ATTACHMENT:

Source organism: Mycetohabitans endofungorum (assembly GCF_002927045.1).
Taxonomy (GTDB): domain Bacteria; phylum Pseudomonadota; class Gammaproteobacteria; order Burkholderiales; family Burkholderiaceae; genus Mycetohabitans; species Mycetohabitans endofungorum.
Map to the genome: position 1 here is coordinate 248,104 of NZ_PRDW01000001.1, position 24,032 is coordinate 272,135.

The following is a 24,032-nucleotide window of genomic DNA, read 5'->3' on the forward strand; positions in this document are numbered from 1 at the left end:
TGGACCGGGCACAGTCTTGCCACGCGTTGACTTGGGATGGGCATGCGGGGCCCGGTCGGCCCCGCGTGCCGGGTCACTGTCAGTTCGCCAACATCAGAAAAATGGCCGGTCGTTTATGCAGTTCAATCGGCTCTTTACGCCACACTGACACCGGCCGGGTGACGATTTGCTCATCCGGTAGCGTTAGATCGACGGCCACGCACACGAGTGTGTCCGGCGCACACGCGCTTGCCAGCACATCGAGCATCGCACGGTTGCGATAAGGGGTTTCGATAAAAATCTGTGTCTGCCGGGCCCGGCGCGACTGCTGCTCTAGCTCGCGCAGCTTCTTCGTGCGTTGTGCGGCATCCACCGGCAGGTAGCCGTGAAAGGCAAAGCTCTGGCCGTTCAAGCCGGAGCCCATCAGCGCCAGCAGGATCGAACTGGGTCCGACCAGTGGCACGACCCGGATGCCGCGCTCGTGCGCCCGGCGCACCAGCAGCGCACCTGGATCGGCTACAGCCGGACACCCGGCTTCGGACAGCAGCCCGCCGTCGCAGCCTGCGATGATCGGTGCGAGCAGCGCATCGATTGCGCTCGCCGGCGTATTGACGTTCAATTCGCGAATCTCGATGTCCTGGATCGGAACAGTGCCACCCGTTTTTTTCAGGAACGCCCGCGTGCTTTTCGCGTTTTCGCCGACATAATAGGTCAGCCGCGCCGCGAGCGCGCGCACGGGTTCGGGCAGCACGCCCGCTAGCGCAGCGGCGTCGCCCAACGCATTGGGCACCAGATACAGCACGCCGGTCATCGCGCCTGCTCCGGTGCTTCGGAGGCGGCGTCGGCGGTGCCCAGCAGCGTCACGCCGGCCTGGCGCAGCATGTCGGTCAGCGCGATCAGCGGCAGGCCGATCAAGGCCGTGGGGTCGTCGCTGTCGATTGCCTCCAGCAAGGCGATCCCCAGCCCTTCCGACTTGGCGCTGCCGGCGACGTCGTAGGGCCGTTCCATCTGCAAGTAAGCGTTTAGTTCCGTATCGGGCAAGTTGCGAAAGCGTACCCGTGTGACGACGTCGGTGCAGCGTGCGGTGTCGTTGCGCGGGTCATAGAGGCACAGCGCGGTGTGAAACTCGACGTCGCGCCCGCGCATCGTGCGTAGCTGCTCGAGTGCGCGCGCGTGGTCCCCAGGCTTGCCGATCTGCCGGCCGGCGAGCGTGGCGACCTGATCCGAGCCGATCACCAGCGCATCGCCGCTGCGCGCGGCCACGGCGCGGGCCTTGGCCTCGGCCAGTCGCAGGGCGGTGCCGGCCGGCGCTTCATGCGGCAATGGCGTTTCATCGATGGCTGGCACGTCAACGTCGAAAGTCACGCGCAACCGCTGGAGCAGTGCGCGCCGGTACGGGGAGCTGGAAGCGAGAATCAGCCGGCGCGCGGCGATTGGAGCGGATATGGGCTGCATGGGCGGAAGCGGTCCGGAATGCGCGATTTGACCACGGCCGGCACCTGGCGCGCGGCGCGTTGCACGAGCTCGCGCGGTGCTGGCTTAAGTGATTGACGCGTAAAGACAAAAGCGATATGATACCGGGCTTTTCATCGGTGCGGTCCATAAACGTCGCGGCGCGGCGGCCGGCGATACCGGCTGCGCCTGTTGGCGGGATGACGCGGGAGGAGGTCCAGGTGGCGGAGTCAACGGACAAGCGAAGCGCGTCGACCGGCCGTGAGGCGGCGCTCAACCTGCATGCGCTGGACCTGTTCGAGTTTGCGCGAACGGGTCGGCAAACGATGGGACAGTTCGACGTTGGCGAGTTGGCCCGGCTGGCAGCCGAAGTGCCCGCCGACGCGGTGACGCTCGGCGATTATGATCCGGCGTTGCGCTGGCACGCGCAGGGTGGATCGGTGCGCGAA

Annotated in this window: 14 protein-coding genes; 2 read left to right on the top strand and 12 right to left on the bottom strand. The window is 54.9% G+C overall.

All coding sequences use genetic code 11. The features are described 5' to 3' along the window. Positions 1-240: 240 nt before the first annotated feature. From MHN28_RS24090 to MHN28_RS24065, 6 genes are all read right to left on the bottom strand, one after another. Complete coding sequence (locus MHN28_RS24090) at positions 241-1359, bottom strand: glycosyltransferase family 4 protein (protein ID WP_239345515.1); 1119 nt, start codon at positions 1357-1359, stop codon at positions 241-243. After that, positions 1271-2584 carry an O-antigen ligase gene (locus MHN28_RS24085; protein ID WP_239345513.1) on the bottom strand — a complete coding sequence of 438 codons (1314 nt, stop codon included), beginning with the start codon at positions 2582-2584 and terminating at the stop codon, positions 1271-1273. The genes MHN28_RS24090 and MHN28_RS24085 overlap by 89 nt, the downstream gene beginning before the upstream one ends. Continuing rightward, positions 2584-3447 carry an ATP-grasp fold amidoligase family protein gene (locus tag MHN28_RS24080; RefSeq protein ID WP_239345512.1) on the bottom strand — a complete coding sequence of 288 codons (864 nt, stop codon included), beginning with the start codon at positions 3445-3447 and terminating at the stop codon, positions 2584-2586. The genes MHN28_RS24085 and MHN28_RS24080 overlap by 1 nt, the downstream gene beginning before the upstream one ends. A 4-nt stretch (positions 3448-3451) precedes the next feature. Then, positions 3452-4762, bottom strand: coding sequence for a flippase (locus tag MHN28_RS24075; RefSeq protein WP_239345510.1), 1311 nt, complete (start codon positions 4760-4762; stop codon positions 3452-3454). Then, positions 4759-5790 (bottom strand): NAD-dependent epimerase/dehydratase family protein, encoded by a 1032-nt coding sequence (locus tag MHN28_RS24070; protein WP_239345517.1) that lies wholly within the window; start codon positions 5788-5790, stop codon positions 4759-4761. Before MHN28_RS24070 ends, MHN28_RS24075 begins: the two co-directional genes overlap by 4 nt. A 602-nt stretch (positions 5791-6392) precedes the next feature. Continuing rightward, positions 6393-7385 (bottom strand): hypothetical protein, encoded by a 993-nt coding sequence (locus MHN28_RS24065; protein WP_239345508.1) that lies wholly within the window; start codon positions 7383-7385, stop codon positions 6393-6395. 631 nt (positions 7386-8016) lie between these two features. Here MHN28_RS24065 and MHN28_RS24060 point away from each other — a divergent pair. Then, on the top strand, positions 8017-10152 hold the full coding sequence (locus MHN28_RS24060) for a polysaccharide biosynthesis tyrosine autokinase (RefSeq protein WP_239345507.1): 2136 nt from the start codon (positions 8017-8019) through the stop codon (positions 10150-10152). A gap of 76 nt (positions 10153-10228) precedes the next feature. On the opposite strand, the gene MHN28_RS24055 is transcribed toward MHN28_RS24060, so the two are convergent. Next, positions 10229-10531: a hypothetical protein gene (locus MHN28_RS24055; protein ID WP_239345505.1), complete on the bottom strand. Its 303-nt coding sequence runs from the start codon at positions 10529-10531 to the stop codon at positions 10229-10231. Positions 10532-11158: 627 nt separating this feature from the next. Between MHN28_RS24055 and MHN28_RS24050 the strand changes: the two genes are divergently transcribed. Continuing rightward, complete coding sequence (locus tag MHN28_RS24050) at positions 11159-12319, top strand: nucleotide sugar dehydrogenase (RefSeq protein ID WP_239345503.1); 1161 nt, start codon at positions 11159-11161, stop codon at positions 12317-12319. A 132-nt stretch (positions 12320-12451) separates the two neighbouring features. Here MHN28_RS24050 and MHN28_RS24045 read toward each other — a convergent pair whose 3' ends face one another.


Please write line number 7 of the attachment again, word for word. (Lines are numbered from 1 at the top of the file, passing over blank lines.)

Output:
All coding sequences use genetic code 11. The features are described 5' to 3' along the window. Positions 1-240: 240 nt before the first annotated feature. From MHN28_RS24090 to MHN28_RS24065, 6 genes are all read right to left on the bottom strand, one after another. Complete coding sequence (locus MHN28_RS24090) at positions 241-1359, bottom strand: glycosyltransferase family 4 protein (protein ID WP_239345515.1); 1119 nt, start codon at positions 1357-1359, stop codon at positions 241-243. After that, positions 1271-2584 carry an O-antigen ligase gene (locus MHN28_RS24085; protein ID WP_239345513.1) on the bottom strand — a complete coding sequence of 438 codons (1314 nt, stop codon included), beginning with the start codon at positions 2582-2584 and terminating at the stop codon, positions 1271-1273. The genes MHN28_RS24090 and MHN28_RS24085 overlap by 89 nt, the downstream gene beginning before the upstream one ends. Continuing rightward, positions 2584-3447 carry an ATP-grasp fold amidoligase family protein gene (locus tag MHN28_RS24080; RefSeq protein ID WP_239345512.1) on the bottom strand — a complete coding sequence of 288 codons (864 nt, stop codon included), beginning with the start codon at positions 3445-3447 and terminating at the stop codon, positions 2584-2586. The genes MHN28_RS24085 and MHN28_RS24080 overlap by 1 nt, the downstream gene beginning before the upstream one ends. A 4-nt stretch (positions 3448-3451) precedes the next feature. Then, positions 3452-4762, bottom strand: coding sequence for a flippase (locus tag MHN28_RS24075; RefSeq protein WP_239345510.1), 1311 nt, complete (start codon positions 4760-4762; stop codon positions 3452-3454). Then, positions 4759-5790 (bottom strand): NAD-dependent epimerase/dehydratase family protein, encoded by a 1032-nt coding sequence (locus tag MHN28_RS24070; protein WP_239345517.1) that lies wholly within the window; start codon positions 5788-5790, stop codon positions 4759-4761. Before MHN28_RS24070 ends, MHN28_RS24075 begins: the two co-directional genes overlap by 4 nt. A 602-nt stretch (positions 5791-6392) precedes the next feature. Continuing rightward, positions 6393-7385 (bottom strand): hypothetical protein, encoded by a 993-nt coding sequence (locus MHN28_RS24065; protein WP_239345508.1) that lies wholly within the window; start codon positions 7383-7385, stop codon positions 6393-6395. 631 nt (positions 7386-8016) lie between these two features. Here MHN28_RS24065 and MHN28_RS24060 point away from each other — a divergent pair. Then, on the top strand, positions 8017-10152 hold the full coding sequence (locus MHN28_RS24060) for a polysaccharide biosynthesis tyrosine autokinase (RefSeq protein WP_239345507.1): 2136 nt from the start codon (positions 8017-8019) through the stop codon (positions 10150-10152). A gap of 76 nt (positions 10153-10228) precedes the next feature. On the opposite strand, the gene MHN28_RS24055 is transcribed toward MHN28_RS24060, so the two are convergent. Next, positions 10229-10531: a hypothetical protein gene (locus MHN28_RS24055; protein ID WP_239345505.1), complete on the bottom strand. Its 303-nt coding sequence runs from the start codon at positions 10529-10531 to the stop codon at positions 10229-10231. Positions 10532-11158: 627 nt separating this feature from the next. Between MHN28_RS24055 and MHN28_RS24050 the strand changes: the two genes are divergently transcribed. Continuing rightward, complete coding sequence (locus tag MHN28_RS24050) at positions 11159-12319, top strand: nucleotide sugar dehydrogenase (RefSeq protein ID WP_239345503.1); 1161 nt, start codon at positions 11159-11161, stop codon at positions 12317-12319. A 132-nt stretch (positions 12320-12451) separates the two neighbouring features. Here MHN28_RS24050 and MHN28_RS24045 read toward each other — a convergent pair whose 3' ends face one another.